School lunches are free and the government’s books are balanced – but don’t look too hard at the $40bn rise in its net debt

Our Beehive Bulletin

We spotted the politically alluring word “free” among the latest Beehive announcements.  The headline said “Hundreds more schools join free lunches programme”.

This was one of two statements from Chris Hpikins since Point of Order last updated its record of of ministerial press statements. The other (in his capacity as COVID-19 Response Minister) said more than half of New Zealand’s estimated 12,000 border workforce have received their first vaccinations, as a third batch of vaccines arrive in the country.

As of midnight Tuesday, a total of 9,431 people had received their first doses. More than 70 percent of those, which equates to 6,688 people, have been delivered in the Auckland region.

Commerce and Consumer Affairs Minister David Clark had good news, too. The Government’s Consumer Travel Reimbursement Scheme has helped return over $352 million of refunds and credits to New Zealanders who had overseas travel cancelled due to COVID-19.

But let’s tuck into those school lunches and Hipkins’ repudiation of the old saw about there being no such thing as a free lunch.

We are sure he is wrong and that taxpayers will be called on to pick up the tab, a figure not mentioned in his braying press statement as Minister of Education.

Maybe they don’t have to pick up the tab immediately, we concede, because perhaps the money has come from the government significantly increased borrowing.

That brings us to the next headline among the day’s press statements – Govt’s balanced economic approach reflected in Crown accounts.

Balance is the key word here.  The press statement records the Finance Minister’s delight that the government’s books are in better shape than expected.

The Crown accounts for the seven months to the end of January 2021 were better than forecast in the Half Year Economic and Fiscal Update (HYEFU).

The operating balance before gains and losses (OBEGAL) deficit at $4.4 billion was $2.9 billion better than forecast in the HYEFU. Tax revenue was $53.6 billion, $1.8 billion above the HYEFU forecast.

“This result reflects the continued strength of current economic conditions. The improved revenue will be considered for the upcoming 2021 Budget Economic and Fiscal Update,” Grant Robertson said.

Core Crown expenses were $60.9 billion, $0.5 billion below forecast.

Net core Crown debt was 31.3% of GDP, $3.1 billion less than forecast.

“Our careful management of the Government accounts has meant we are in a good position to respond financially to alert level rises such as those we are currently experiencing.

“We are taking a balanced approach to managing the economy and keeping New Zealanders safe from COVID-19 and we will continue that approach.”

For what it’s worth, the net debt which Robertson expressed as a percentage of GDP, is modest in comparison with other countries.  Even so, it has climbed to $100,364 million, up from $59,732m in the seven months to January 31 last year.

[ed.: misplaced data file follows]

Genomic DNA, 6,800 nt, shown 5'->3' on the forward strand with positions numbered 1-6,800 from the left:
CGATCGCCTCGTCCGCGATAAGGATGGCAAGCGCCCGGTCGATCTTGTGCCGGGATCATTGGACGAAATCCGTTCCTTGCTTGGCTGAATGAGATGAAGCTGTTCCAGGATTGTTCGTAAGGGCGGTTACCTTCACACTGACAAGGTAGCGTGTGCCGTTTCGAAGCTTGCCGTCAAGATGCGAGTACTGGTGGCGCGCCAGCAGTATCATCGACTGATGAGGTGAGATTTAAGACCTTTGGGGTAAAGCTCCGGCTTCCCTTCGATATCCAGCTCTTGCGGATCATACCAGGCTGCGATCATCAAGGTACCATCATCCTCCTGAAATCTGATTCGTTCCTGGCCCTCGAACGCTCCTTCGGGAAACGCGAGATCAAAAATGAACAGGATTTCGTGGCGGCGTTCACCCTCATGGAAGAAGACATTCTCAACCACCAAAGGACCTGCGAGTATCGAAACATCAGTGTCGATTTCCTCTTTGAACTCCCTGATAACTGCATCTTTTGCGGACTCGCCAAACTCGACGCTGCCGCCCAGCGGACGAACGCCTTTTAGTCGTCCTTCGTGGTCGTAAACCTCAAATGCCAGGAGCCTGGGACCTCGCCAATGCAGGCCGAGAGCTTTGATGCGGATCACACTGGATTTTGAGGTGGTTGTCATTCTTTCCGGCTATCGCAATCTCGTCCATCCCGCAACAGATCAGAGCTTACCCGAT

To balance the books, in short, the government has increased its net debt by $40,632 million.

And that’s how (among many things the government must do or has chosen to do to curry favour with voters) an additional 88,000 students in 322 schools and kura across the country have started the school year with a regular lunch on the menu, thanks to the Government’s Ka Ora, Ka Ako Healthy School Lunches programme.

As Hipkins explained, they join 42,000 students already receiving weekday lunches under the scheme, which launched last year to help tackle child poverty, improve youth wellbeing and learning and boost local economies.

Since the programme started in February 2020, it has served up over three million lunches, and reached double its target number of students in the first year.

By the end of 2021, 964 schools and kura, and over 215,000 (25 percent) of Year 1-13 students across New Zealand will be receiving free lunches.

Oh, and let’s not forget the rhetoric that is drummed up persistently from the Beehive to justify its spending and borrowing

The expansion is part of the Government’s COVID-19 response.

“Growing the programme now further supports families to meet their living costs, and provides an economic boost throughout the whole community, employing local people and spending in local economies,” Chris Hipkins said.

“School lunches impact the whole supply chain, from local growers, to delivery drivers, to the local businesses and community organisations that are preparing lunches and supplying schools.

“Over 942 jobs have already been generated by the programme and it is estimated that around 2,000 jobs will be created by the end of 2021.

“The programme has been a huge success and we’re excited to roll it out further,” Chris Hipkins said.

Latest from the Beehive

4 MARCH 2021

Over $300m returned to COVID-hit travellers

Hundreds more schools join free lunches programme

Govt’s balanced economic approach reflected in Crown accounts

3 MARCH 2021

Over half of border workforce receive first vaccinations

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